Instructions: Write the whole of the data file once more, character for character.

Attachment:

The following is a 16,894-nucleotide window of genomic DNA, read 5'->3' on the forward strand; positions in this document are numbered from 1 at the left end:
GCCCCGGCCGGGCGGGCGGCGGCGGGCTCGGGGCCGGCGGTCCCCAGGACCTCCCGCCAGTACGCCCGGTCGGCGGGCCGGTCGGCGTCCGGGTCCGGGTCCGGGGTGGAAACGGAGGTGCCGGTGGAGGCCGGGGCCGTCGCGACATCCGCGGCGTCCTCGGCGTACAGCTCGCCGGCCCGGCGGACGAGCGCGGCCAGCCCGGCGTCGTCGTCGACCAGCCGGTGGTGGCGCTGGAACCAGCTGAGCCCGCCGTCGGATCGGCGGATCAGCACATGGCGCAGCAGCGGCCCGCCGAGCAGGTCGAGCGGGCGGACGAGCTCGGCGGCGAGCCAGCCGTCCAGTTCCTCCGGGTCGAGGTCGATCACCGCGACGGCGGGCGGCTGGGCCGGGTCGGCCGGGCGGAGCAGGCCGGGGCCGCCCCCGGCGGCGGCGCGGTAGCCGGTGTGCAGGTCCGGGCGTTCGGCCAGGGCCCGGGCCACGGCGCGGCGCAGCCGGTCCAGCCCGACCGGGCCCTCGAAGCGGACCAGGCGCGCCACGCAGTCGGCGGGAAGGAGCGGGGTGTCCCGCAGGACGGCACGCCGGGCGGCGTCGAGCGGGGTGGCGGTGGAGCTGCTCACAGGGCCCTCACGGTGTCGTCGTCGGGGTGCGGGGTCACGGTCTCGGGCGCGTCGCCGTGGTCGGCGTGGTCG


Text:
The following is a 16,894-nucleotide window of genomic DNA, read 5'->3' on the forward strand; positions in this document are numbered from 1 at the left end:
GCCCCGGCCGGGCGGGCGGCGGCGGGCTCGGGGCCGGCGGTCCCCAGGACCTCCCGCCAGTACGCCCGGTCGGCGGGCCGGTCGGCGTCCGGGTCCGGGTCCGGGGTGGAAACGGAGGTGCCGGTGGAGGCCGGGGCCGTCGCGACATCCGCGGCGTCCTCGGCGTACAGCTCGCCGGCCCGGCGGACGAGCGCGGCCAGCCCGGCGTCGTCGTCGACCAGCCGGTGGTGGCGCTGGAACCAGCTGAGCCCGCCGTCGGATCGGCGGATCAGCACATGGCGCAGCAGCGGCCCGCCGAGCAGGTCGAGCGGGCGGACGAGCTCGGCGGCGAGCCAGCCGTCCAGTTCCTCCGGGTCGAGGTCGATCACCGCGACGGCGGGCGGCTGGGCCGGGTCGGCCGGGCGGAGCAGGCCGGGGCCGCCCCCGGCGGCGGCGCGGTAGCCGGTGTGCAGGTCCGGGCGTTCGGCCAGGGCCCGGGCCACGGCGCGGCGCAGCCGGTCCAGCCCGACCGGGCCCTCGAAGCGGACCAGGCGCGCCACGCAGTCGGCGGGAAGGAGCGGGGTGTCCCGCAGGACGGCACGCCGGGCGGCGTCGAGCGGGGTGGCGGTGGAGCTGCTCACAGGGCCCTCACGGTGTCGTCGTCGGGGTGCGGGGTCACGGTCTCGGGCGCGTCGCCGTGGTCGGCGTGGTCG